As he has stated before, Manheim’s Chief Economist Thomas Webb found 2012 thus far to be “a healthy realignment in the wholesale market.”
Following a decline each of the five months prior, wholesale used-car prices were unchanged on a mix-mileage and seasonally adjusted basis, according to the consultancy’s Used Vehicle Value Index. The index remained at a level of 120.7 last month, which was a 1.8% drop from last year.
“Sellers certainly knew that 2011 prices could not be sustained, while buyers knew that they were paying too much — but they had no choice,” Webb stated during Manheim Index’s Quarterly Conference Call last week.
He went on to say that as the market continues to realign itself, it would leave the industry in a “better place, with prices still high, but not disruptively so.” Webb, unlike many others within the industry, does not think that low supply was the sole reason for the high prices of used vehicles.
“It was a major factor in 2009, but it was less of one in 2010, even less of one in 2011, and, this year, I believe it has been virtually a non-issue,” he said.
To clarify, Webb pointed out that the percentage of rental risk in the marketplace rose by double digits in the first half of the year. “Despite this jump in volume, there was no decrease in price, which I believe is a testament to the manufacturers' discipline on the new-vehicle side of the market.” The discipline, he believes, was enabled by the permanent restructuring in the industry.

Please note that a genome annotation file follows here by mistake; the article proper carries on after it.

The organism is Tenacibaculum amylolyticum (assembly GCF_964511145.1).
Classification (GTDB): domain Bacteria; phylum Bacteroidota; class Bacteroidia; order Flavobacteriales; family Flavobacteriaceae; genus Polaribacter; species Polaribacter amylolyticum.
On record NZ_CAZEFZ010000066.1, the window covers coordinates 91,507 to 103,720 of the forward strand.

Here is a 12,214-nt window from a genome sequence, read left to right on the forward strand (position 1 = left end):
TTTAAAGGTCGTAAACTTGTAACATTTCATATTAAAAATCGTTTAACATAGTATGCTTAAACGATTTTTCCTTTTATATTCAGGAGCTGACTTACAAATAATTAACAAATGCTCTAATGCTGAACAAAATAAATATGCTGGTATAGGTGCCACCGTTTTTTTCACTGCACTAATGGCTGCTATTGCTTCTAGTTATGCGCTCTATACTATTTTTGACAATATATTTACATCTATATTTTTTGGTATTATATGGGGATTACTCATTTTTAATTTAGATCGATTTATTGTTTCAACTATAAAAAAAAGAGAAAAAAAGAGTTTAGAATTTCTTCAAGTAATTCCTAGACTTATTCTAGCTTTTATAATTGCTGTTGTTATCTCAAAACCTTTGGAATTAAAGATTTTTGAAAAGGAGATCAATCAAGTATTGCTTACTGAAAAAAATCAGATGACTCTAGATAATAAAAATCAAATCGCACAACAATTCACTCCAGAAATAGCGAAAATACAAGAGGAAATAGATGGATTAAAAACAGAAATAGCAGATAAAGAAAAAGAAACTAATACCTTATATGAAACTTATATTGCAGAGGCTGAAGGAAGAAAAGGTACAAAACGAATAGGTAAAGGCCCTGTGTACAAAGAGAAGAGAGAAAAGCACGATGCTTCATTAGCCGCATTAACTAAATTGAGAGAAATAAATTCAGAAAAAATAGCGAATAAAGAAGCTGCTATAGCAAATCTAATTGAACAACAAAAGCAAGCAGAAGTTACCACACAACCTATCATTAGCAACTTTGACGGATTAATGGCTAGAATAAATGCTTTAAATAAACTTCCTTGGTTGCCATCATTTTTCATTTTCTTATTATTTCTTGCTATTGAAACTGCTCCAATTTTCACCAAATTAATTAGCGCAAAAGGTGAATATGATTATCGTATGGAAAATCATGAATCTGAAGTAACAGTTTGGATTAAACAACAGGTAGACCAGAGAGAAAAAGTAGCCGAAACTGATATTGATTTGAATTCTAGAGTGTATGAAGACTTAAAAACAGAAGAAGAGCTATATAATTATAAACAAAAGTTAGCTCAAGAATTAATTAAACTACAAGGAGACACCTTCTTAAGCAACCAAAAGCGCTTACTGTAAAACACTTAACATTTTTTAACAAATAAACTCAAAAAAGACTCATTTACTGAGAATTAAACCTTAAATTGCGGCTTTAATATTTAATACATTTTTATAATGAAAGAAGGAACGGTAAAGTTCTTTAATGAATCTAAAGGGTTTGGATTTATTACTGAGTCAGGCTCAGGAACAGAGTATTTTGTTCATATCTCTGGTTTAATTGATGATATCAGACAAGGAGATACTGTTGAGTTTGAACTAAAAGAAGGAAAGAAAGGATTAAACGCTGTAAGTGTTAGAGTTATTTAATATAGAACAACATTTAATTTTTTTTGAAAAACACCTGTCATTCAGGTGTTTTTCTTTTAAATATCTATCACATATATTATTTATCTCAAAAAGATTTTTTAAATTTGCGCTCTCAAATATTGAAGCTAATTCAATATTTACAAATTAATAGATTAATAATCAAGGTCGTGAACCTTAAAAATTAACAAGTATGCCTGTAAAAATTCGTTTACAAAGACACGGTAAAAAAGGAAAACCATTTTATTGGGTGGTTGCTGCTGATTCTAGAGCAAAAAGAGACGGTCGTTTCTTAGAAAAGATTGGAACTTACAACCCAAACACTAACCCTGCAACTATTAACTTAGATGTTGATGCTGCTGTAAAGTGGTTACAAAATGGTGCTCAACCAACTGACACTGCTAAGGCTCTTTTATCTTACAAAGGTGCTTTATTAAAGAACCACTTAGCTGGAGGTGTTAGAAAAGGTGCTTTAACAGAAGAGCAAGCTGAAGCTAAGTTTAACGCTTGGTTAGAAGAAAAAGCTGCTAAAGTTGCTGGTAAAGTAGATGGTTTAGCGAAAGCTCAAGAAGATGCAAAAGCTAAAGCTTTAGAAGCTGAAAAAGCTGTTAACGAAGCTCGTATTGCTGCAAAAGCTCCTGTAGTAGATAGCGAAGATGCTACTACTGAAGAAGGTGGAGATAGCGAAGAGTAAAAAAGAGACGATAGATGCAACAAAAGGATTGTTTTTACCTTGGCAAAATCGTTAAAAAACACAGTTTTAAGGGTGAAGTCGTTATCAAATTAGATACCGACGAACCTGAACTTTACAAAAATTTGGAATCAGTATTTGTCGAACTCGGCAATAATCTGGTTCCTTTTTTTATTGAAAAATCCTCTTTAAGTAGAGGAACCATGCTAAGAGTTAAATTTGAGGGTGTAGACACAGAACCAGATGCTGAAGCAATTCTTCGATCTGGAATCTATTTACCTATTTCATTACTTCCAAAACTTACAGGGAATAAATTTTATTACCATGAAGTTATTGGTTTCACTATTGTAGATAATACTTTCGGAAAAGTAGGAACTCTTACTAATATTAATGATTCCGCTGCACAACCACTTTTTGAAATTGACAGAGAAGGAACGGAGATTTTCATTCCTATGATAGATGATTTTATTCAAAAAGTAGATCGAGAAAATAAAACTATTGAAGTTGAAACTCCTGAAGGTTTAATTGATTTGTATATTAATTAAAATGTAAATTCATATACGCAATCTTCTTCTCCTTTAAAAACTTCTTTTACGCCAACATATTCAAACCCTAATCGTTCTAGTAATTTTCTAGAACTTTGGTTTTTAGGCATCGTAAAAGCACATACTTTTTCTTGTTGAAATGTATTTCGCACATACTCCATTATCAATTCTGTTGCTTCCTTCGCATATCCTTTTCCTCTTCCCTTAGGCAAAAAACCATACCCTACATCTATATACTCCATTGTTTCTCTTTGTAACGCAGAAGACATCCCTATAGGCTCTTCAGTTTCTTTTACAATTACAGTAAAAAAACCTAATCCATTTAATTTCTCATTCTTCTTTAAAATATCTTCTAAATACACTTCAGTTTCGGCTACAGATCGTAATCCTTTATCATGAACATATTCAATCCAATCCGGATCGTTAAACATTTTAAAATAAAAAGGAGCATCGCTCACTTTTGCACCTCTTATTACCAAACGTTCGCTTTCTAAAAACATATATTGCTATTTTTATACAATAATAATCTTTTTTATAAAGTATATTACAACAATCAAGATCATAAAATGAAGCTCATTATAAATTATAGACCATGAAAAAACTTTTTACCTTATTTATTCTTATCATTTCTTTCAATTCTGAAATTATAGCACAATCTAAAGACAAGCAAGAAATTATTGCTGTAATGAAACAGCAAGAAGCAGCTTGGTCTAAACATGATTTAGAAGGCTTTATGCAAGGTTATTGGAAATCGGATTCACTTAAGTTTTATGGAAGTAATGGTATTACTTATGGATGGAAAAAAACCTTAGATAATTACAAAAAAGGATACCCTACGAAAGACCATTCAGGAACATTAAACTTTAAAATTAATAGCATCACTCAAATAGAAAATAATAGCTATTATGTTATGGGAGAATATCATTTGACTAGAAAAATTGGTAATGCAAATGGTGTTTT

As other industry analysts expressed an expectation that the used-car supply volume will increase next year, Webb cast a conservative vision predicting that those numbers would increase more in 2014 than they would the coming year. He also estimates a smaller increase in 2013 repossessions, “in the neighborhood of 75,000 or so,” due, partly, to the significant increase in subprime lending.
As for last month’s strong sales, Webb found the “14.9 million rate was stellar. On a three-month moving average basis, if you look from the middle point of 2009 to the present, and you take out the silly ‘cash-for-clunkers’ program, that line is vertically straight,” he said.
While he believes there will be a plateauing of those new-car sales, Webb thinks it’s plausible to see 15 million new-car sales next year should the economy continue its comeback.